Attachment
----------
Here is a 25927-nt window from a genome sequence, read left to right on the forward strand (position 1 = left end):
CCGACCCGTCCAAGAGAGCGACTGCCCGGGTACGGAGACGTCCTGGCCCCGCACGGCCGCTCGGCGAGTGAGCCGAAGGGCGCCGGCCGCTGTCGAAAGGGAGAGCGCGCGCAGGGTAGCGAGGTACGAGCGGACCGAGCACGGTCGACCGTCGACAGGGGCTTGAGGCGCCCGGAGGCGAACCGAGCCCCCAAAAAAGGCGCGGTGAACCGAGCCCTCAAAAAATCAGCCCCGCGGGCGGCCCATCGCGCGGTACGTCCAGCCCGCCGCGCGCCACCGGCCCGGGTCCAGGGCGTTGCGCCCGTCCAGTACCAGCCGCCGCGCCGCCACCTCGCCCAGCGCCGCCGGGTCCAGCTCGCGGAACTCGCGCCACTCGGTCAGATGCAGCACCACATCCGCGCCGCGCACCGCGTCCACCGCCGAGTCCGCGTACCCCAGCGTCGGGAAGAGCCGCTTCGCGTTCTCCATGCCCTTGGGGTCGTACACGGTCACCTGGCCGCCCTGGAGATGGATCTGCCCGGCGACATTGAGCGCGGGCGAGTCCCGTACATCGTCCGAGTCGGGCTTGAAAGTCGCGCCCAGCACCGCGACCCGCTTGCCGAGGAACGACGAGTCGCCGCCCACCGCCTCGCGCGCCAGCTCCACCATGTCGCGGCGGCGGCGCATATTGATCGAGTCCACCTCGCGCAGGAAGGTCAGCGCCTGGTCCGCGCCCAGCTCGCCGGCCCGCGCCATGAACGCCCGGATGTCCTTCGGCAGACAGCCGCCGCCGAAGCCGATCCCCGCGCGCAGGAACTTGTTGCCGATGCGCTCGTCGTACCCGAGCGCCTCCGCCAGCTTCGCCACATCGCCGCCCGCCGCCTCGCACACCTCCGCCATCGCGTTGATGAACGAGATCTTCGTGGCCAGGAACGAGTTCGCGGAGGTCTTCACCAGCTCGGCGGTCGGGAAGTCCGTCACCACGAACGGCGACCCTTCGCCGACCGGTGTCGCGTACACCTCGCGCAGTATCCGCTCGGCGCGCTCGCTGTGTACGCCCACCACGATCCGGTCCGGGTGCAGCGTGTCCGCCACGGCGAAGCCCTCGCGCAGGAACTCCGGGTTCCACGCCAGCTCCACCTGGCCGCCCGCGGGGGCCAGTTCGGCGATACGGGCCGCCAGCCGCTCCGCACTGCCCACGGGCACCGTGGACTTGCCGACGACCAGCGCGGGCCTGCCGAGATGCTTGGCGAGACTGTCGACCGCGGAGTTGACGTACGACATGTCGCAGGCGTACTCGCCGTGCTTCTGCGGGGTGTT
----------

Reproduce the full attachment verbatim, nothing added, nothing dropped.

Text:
Here is a 25927-nt window from a genome sequence, read left to right on the forward strand (position 1 = left end):
CCGACCCGTCCAAGAGAGCGACTGCCCGGGTACGGAGACGTCCTGGCCCCGCACGGCCGCTCGGCGAGTGAGCCGAAGGGCGCCGGCCGCTGTCGAAAGGGAGAGCGCGCGCAGGGTAGCGAGGTACGAGCGGACCGAGCACGGTCGACCGTCGACAGGGGCTTGAGGCGCCCGGAGGCGAACCGAGCCCCCAAAAAAGGCGCGGTGAACCGAGCCCTCAAAAAATCAGCCCCGCGGGCGGCCCATCGCGCGGTACGTCCAGCCCGCCGCGCGCCACCGGCCCGGGTCCAGGGCGTTGCGCCCGTCCAGTACCAGCCGCCGCGCCGCCACCTCGCCCAGCGCCGCCGGGTCCAGCTCGCGGAACTCGCGCCACTCGGTCAGATGCAGCACCACATCCGCGCCGCGCACCGCGTCCACCGCCGAGTCCGCGTACCCCAGCGTCGGGAAGAGCCGCTTCGCGTTCTCCATGCCCTTGGGGTCGTACACGGTCACCTGGCCGCCCTGGAGATGGATCTGCCCGGCGACATTGAGCGCGGGCGAGTCCCGTACATCGTCCGAGTCGGGCTTGAAAGTCGCGCCCAGCACCGCGACCCGCTTGCCGAGGAACGACGAGTCGCCGCCCACCGCCTCGCGCGCCAGCTCCACCATGTCGCGGCGGCGGCGCATATTGATCGAGTCCACCTCGCGCAGGAAGGTCAGCGCCTGGTCCGCGCCCAGCTCGCCGGCCCGCGCCATGAACGCCCGGATGTCCTTCGGCAGACAGCCGCCGCCGAAGCCGATCCCCGCGCGCAGGAACTTGTTGCCGATGCGCTCGTCGTACCCGAGCGCCTCCGCCAGCTTCGCCACATCGCCGCCCGCCGCCTCGCACACCTCCGCCATCGCGTTGATGAACGAGATCTTCGTGGCCAGGAACGAGTTCGCGGAGGTCTTCACCAGCTCGGCGGTCGGGAAGTCCGTCACCACGAACGGCGACCCTTCGCCGACCGGTGTCGCGTACACCTCGCGCAGTATCCGCTCGGCGCGCTCGCTGTGTACGCCCACCACGATCCGGTCCGGGTGCAGCGTGTCCGCCACGGCGAAGCCCTCGCGCAGGAACTCCGGGTTCCACGCCAGCTCCACCTGGCCGCCCGCGGGGGCCAGTTCGGCGATACGGGCCGCCAGCCGCTCCGCACTGCCCACGGGCACCGTGGACTTGCCGACGACCAGCGCGGGCCTGCCGAGATGCTTGGCGAGACTGTCGACCGCGGAGTTGACGTACGACATGTCGCAGGCGTACTCGCCGTGCTTCTGCGGGGTGTT